Inter-war controversies: “Go-aheads” and “Quietists”

The 1920s, immediately after the adoption of the Foundations, were a time of enormous social and political upheaval in Britain. It was also a time when London Yearly Meeting was rethinking its role in society – with a developing central structure, increased public visibility and new questions arising about its involvement in politics. Yearly Meeting, encouraged by the War and Social Order Committee, considered issues such as ‘the applicability of Christ’s principles to the working out of economic problems’ (1921, YM minute 49), and ‘the ultimate ownership of land and capital’ (1925, report of WSOC).

In May 1926 Yearly Meeting met in Manchester in the immediate aftermath of the General Strike. WSOC’s report, reflecting on the crisis, called on the Yearly Meeting to ‘take a really bold stand’ on its ‘basic principles’ that industry should be organised for the common good. The Yearly Meeting minute on the ‘ongoing crisis in industry’ stated ‘we have been led into deep exercise about what is our duty as a Religious Society. We are clear that if we really look at things spiritually, our intellects should be so quickened by the Spirit as to deal with economic questions in the right way. ..’ (1926, minute 22).

It seems that tensions were high in these Yearly Meetings. WSOC and some other bodies were bringing forward political proposals, which they saw as the practical outworking of the Foundations… and others saw as party politics. Minutes from this period frequently refer to deep political differences in the Society of Friends. Doubts began to be raised about whether WSOC itself was still serving a useful purpose.

Following a particularly difficult Yearly Meeting in 1927, John Pease Fry, B. Seebohm Rowntree and Henry Wood published a pamphlet in which they characterised the conflict as between the “Quietists” and the “Go-aheads” – and put in a plea for the Quietists, who they felt had been put under “great pressure” to “say that what is called the Capitalistic System is all wrong; and [to] give a general support to the Labour Party to nationalise the nation’s resources”. Pease Fry, Rowntree and Wood praised the Foundations of a True Social Order but criticised the War and Social Order Committee. Rowntree argued that the Committee’s recent work had “gone further than truth requires or permits in the direction of Socialist and even Communist principles”. Wood had a problem with the Committee’s name, and with the implication that “war could be regarded as the outcome of modern industry”.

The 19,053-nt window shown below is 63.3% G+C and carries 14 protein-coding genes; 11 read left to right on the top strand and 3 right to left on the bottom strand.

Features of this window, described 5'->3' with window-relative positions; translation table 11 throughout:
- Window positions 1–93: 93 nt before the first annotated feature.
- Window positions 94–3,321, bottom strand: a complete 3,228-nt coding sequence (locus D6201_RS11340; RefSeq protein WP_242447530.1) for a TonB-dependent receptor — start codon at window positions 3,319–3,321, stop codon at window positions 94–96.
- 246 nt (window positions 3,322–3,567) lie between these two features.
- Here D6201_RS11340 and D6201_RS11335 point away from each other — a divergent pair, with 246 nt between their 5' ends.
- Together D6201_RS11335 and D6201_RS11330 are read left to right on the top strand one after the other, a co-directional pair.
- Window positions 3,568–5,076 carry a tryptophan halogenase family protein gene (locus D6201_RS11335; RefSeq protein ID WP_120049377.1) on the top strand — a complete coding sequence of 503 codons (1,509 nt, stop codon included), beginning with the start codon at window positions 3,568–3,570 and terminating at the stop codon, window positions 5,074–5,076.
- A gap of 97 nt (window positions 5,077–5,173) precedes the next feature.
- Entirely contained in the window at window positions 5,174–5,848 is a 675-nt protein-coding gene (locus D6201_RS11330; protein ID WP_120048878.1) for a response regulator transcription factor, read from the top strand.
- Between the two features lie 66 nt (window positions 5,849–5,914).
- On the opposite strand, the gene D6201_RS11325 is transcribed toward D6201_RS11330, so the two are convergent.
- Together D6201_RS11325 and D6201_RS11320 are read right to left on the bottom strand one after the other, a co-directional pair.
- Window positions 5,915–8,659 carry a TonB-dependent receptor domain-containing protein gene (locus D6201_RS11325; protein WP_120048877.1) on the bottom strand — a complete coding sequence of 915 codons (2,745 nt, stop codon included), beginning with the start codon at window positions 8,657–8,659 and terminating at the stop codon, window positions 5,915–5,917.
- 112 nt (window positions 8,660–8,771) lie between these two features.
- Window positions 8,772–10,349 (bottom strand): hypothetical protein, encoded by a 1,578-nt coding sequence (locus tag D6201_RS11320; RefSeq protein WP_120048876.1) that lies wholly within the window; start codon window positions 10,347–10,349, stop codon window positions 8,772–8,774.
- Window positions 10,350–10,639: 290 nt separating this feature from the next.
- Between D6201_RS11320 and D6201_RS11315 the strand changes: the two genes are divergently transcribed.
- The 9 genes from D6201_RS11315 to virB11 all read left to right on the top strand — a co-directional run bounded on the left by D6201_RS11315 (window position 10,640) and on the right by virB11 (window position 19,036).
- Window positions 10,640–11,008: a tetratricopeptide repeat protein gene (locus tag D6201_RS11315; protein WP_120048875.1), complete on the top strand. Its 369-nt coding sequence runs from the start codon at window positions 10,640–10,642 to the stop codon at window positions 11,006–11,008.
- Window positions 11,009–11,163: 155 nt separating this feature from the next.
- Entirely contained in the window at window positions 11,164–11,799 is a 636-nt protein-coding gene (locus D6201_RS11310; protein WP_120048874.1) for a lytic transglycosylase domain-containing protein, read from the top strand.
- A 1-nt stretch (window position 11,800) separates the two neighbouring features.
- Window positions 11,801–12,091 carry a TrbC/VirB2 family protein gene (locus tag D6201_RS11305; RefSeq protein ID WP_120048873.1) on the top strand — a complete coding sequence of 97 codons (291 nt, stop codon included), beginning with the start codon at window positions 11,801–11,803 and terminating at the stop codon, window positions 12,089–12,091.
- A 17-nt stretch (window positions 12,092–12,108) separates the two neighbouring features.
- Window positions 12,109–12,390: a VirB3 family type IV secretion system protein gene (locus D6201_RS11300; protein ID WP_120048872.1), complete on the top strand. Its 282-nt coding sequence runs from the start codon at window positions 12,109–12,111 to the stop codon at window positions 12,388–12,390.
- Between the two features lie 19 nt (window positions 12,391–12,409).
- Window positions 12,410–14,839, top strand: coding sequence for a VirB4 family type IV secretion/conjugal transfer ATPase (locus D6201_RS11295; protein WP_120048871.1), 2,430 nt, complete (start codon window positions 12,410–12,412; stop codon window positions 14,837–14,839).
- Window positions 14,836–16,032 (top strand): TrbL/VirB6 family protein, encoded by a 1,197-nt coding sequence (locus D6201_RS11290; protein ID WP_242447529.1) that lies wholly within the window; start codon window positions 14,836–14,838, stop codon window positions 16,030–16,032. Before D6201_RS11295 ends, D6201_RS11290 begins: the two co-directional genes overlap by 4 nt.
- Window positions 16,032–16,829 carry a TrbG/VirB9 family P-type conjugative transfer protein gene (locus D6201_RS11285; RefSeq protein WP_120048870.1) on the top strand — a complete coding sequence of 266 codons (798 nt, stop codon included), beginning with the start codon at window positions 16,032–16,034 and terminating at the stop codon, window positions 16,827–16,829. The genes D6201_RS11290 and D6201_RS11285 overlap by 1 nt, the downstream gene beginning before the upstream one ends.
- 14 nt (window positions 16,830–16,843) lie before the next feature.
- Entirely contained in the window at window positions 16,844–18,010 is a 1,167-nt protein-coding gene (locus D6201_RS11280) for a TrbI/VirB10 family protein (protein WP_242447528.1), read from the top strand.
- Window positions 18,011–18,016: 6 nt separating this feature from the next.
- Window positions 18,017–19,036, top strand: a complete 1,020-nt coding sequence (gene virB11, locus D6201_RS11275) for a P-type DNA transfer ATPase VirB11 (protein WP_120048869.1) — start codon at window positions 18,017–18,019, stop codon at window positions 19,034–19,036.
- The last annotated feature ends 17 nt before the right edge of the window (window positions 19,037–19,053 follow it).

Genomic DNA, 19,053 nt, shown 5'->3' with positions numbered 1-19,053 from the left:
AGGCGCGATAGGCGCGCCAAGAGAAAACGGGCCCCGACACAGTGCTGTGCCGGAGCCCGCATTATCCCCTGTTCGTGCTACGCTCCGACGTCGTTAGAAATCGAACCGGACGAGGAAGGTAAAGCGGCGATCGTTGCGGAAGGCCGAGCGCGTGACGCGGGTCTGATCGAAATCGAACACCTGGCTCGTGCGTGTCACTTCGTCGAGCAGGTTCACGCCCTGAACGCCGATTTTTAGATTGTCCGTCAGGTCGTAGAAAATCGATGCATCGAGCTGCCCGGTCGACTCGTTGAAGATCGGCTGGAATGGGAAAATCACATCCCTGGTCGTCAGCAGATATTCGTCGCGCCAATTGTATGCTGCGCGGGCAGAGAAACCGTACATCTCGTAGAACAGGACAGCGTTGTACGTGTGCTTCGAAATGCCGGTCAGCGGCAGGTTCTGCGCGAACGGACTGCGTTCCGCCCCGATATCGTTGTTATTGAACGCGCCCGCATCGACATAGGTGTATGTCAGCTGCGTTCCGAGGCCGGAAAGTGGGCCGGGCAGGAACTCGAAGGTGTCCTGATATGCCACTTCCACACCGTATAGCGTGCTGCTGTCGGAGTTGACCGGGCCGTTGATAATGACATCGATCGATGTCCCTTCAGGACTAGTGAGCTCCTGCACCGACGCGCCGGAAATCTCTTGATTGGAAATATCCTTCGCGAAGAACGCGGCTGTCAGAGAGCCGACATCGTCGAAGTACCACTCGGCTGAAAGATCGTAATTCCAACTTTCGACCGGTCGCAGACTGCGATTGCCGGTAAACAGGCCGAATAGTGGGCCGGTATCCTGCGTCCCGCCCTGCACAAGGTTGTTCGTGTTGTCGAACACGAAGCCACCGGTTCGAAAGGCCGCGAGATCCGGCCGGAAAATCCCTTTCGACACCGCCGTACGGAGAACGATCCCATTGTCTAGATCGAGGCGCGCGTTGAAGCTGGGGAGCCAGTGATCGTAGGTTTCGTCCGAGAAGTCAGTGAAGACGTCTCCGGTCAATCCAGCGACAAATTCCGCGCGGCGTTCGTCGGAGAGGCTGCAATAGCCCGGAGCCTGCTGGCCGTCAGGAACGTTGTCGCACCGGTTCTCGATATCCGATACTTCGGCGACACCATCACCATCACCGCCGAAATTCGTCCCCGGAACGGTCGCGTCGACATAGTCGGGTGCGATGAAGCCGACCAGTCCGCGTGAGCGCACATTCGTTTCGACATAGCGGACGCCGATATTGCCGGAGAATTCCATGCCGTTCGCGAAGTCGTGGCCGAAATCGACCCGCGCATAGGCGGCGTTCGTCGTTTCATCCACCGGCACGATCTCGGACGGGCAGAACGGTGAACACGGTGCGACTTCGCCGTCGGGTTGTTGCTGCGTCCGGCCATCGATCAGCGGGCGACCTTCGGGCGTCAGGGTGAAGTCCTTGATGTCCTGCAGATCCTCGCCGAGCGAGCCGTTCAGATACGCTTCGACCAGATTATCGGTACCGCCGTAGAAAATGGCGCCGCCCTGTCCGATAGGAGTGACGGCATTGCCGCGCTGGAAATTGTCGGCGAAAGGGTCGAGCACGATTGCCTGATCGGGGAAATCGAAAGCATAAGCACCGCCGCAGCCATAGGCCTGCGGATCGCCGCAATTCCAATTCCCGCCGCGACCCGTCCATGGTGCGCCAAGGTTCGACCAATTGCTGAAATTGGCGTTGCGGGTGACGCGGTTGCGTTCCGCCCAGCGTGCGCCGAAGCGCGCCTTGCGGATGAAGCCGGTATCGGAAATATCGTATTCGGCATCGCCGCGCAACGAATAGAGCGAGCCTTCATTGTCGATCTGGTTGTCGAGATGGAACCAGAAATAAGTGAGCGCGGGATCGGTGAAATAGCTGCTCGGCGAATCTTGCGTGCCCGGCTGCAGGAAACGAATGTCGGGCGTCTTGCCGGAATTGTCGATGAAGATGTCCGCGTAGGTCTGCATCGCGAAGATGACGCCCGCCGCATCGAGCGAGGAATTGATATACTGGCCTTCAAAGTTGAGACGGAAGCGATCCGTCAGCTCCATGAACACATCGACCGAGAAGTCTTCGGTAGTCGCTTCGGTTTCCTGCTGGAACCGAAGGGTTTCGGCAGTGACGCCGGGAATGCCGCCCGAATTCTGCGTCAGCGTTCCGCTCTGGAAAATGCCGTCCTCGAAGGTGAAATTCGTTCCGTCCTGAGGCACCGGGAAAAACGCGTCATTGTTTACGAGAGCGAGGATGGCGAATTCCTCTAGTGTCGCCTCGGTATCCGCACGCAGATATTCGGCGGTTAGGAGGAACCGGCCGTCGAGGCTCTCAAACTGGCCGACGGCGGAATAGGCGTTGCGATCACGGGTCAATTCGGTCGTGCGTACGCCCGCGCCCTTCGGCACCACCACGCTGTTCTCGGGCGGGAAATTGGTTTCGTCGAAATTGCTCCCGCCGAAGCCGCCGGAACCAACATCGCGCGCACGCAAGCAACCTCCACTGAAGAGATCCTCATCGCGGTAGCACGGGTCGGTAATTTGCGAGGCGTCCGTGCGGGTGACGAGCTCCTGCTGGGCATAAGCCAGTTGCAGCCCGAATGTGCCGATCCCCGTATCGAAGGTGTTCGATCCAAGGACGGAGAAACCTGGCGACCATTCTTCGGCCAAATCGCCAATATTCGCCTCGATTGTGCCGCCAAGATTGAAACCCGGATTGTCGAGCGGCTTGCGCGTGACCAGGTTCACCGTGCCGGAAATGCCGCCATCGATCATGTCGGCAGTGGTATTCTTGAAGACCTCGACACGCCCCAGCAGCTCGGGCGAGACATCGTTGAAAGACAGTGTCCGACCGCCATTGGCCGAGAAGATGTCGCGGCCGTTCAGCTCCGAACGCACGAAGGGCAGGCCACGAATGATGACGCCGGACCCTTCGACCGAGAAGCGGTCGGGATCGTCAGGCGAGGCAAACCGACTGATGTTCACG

The next Yearly Meeting, in 1928, considered responses from Meetings to a question about how the Society could best fulfil its responsibilities in relation to “Industry and the Social Order”. It agreed to lay down the War and Social Order Committee and replace it with the Industrial and Social Order Council… which, a few years later, was making equally specific and controversial political points in its reports and publications.